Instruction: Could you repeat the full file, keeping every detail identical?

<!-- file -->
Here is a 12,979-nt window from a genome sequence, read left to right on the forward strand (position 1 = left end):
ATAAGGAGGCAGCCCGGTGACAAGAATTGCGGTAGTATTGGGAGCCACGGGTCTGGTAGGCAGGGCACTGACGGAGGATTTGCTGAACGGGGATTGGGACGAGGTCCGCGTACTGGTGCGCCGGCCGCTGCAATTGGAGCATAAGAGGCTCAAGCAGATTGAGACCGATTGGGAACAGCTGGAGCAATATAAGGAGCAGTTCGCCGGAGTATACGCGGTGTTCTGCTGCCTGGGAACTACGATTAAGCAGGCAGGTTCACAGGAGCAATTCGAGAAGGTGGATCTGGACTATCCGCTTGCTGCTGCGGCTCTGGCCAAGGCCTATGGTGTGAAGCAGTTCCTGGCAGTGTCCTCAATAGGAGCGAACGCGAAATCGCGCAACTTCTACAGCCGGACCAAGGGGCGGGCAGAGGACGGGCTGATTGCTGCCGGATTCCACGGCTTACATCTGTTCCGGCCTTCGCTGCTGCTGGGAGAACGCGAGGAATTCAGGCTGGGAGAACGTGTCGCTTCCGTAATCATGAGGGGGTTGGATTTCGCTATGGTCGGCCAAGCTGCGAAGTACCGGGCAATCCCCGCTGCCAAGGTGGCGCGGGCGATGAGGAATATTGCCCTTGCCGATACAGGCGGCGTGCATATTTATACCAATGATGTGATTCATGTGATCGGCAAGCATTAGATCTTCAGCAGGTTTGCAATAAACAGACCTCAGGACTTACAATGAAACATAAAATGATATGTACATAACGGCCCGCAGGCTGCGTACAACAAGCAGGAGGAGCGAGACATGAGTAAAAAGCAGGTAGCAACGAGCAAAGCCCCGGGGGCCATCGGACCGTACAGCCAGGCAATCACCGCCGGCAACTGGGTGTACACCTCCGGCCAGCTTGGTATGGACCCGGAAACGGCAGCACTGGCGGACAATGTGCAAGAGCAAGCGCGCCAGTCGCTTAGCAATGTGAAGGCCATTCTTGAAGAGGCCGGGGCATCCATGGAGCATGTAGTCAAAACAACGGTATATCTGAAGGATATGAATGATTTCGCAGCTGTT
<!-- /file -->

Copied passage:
Here is a 12,979-nt window from a genome sequence, read left to right on the forward strand (position 1 = left end):
ATAAGGAGGCAGCCCGGTGACAAGAATTGCGGTAGTATTGGGAGCCACGGGTCTGGTAGGCAGGGCACTGACGGAGGATTTGCTGAACGGGGATTGGGACGAGGTCCGCGTACTGGTGCGCCGGCCGCTGCAATTGGAGCATAAGAGGCTCAAGCAGATTGAGACCGATTGGGAACAGCTGGAGCAATATAAGGAGCAGTTCGCCGGAGTATACGCGGTGTTCTGCTGCCTGGGAACTACGATTAAGCAGGCAGGTTCACAGGAGCAATTCGAGAAGGTGGATCTGGACTATCCGCTTGCTGCTGCGGCTCTGGCCAAGGCCTATGGTGTGAAGCAGTTCCTGGCAGTGTCCTCAATAGGAGCGAACGCGAAATCGCGCAACTTCTACAGCCGGACCAAGGGGCGGGCAGAGGACGGGCTGATTGCTGCCGGATTCCACGGCTTACATCTGTTCCGGCCTTCGCTGCTGCTGGGAGAACGCGAGGAATTCAGGCTGGGAGAACGTGTCGCTTCCGTAATCATGAGGGGGTTGGATTTCGCTATGGTCGGCCAAGCTGCGAAGTACCGGGCAATCCCCGCTGCCAAGGTGGCGCGGGCGATGAGGAATATTGCCCTTGCCGATACAGGCGGCGTGCATATTTATACCAATGATGTGATTCATGTGATCGGCAAGCATTAGATCTTCAGCAGGTTTGCAATAAACAGACCTCAGGACTTACAATGAAACATAAAATGATATGTACATAACGGCCCGCAGGCTGCGTACAACAAGCAGGAGGAGCGAGACATGAGTAAAAAGCAGGTAGCAACGAGCAAAGCCCCGGGGGCCATCGGACCGTACAGCCAGGCAATCACCGCCGGCAACTGGGTGTACACCTCCGGCCAGCTTGGTATGGACCCGGAAACGGCAGCACTGGCGGACAATGTGCAAGAGCAAGCGCGCCAGTCGCTTAGCAATGTGAAGGCCATTCTTGAAGAGGCCGGGGCATCCATGGAGCATGTAGTCAAAACAACGGTATATCTGAAGGATATGAATGATTTCGCAGCTGTT